BoloAnd finally, down the street from our apartment in Berlin was a small copy shop. Bobby the English Shepherd worked there. Okay, so his owners did, but I would often make an excuse to have something printed, hand the files over, and spend the next ten minutes rolling around on the floor with him. I’ve always loved dogs—even though it’s been awhile since I had my own—so I was very happy to give John some animal companionship in the form of Bolo.

As you can see from these few examples, there are all kinds of inspirations that contribute to a story’s creation. Every sexy demon, little ceramic soldier, or seedy coffee shop in Amsterdam has their own anchor to the real world, which just goes to show how strange reality can be when you tell the story in the right way.

 
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Inspiration – Something Like Summer revisited

Tim Wyman collegeA reader recently wrote me (hey Daren!) expressing an interest in other songs and images that inspired Something Like Summer. I have a previous blog entry about some of those inspirations, but there are indeed more sources not listed there. Let’s start with another hot image of Tim Wyman. Well, model Bruno Santos really. The photo you see to the left was the one I kept looking to during the college years. I gave him a haircut for the book, because I’ve always loved spiky hair, but that’s Tim all right. For me at least. Unfortunately I still haven’t stumbled on photos that truly remind me of Ben or Jace, which is especially frustrating in Jace’s case. I can see him see so clearly in my mind that I must have seen him somewhere, but I don’t know where.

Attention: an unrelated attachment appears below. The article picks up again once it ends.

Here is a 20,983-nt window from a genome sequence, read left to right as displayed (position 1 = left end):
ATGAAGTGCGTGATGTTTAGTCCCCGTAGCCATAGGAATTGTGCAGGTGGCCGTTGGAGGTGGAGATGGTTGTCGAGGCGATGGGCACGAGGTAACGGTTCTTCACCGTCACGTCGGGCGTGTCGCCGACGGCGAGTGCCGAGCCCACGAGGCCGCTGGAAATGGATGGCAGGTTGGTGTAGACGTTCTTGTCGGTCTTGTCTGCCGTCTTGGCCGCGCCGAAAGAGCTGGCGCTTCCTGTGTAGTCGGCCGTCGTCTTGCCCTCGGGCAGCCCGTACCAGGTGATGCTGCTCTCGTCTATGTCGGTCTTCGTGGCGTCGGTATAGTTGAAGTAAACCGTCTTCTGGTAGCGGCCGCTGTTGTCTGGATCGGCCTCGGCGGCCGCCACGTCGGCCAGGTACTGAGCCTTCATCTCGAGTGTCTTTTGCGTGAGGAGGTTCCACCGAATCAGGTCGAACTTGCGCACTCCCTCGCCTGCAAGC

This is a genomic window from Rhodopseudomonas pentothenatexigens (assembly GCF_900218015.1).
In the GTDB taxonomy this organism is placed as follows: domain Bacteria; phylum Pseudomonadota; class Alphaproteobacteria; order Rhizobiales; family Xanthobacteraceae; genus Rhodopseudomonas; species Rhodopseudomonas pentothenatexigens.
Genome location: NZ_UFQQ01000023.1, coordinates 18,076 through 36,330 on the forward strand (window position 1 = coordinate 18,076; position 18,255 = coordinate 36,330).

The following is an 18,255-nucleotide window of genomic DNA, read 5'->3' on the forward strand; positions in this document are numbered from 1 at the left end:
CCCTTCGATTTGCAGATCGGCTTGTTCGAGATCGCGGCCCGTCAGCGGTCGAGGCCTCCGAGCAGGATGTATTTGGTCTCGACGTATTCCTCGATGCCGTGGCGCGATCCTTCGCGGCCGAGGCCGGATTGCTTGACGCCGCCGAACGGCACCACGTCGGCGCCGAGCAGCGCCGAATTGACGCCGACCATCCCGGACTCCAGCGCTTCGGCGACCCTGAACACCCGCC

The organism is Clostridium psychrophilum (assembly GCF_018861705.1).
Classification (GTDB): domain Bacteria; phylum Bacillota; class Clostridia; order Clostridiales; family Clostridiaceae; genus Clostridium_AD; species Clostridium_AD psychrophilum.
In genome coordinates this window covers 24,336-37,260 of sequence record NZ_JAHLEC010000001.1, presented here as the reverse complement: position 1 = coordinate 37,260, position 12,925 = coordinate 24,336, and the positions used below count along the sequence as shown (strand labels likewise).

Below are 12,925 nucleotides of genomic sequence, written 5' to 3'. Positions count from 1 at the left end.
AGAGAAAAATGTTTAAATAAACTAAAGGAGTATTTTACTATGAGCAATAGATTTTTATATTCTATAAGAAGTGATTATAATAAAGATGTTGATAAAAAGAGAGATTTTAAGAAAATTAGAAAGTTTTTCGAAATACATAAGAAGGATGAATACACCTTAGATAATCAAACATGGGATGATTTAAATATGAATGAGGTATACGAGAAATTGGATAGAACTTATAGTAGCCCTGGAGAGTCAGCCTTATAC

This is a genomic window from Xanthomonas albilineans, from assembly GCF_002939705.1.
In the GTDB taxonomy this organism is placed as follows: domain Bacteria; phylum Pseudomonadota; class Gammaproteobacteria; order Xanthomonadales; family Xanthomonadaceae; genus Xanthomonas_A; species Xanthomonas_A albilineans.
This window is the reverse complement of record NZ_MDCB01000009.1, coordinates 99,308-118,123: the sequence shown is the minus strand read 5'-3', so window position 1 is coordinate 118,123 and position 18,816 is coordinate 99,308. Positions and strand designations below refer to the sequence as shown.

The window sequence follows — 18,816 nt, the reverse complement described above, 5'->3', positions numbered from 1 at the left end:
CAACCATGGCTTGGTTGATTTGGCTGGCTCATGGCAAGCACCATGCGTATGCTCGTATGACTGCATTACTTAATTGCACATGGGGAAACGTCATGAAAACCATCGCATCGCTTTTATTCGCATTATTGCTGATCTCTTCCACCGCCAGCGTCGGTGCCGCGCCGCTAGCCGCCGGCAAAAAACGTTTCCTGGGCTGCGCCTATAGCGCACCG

As for other songs that inspired me, my descriptions of them get spoilerish. If you haven’t read the book yet, turn back now if you don’t want to know!

The first is Do You Sleep by Lisa Loeb, which gets me every time. This was the background tune to the end of Ben and Tim’s time together in highschool. There are a couple of scenes that are transparently taken from this song. Some lines I imagine Ben singing, some are Tim’s, but I feel it really resonates with how their relationship was falling apart.

(click here if the above doesn’t work)

The next song is sort of Jace’s theme. To me it’s about Ben needing him, and later missing him. The music itself reminds me of Jace’s character, kind of ritzy, classy, and offbeat, but also a little sad at times. “I have this picture hanging in my room, and I refuse to take you down…” This one is by Duran Duran and called We Need You.

Finally, we have another song by The Fold. The first inspiration article has a song by them as well, Faster Still, which was sort of the anthem of the novel. The song below, I Know You Well, represents the end of the story. No, not that part, but afterwards, when Tim is driving Ben home from the gallery. In the song Faster Still is a line “As I look into your eyes, I don’t know you any better” which is a doubt Ben shares at the end of the college years. This song is Tim’s answer and promise, as they cruise away into their happily ever after.

So there you have it, another set images and sounds by talented artists that helped fuel my words. I’m not sure if these resonate with you like they do me, but it’s safe to say that Something Like Summer wouldn’t have been the same without them. On that note, let’s end with one more photo of Tim Wyman. Just because.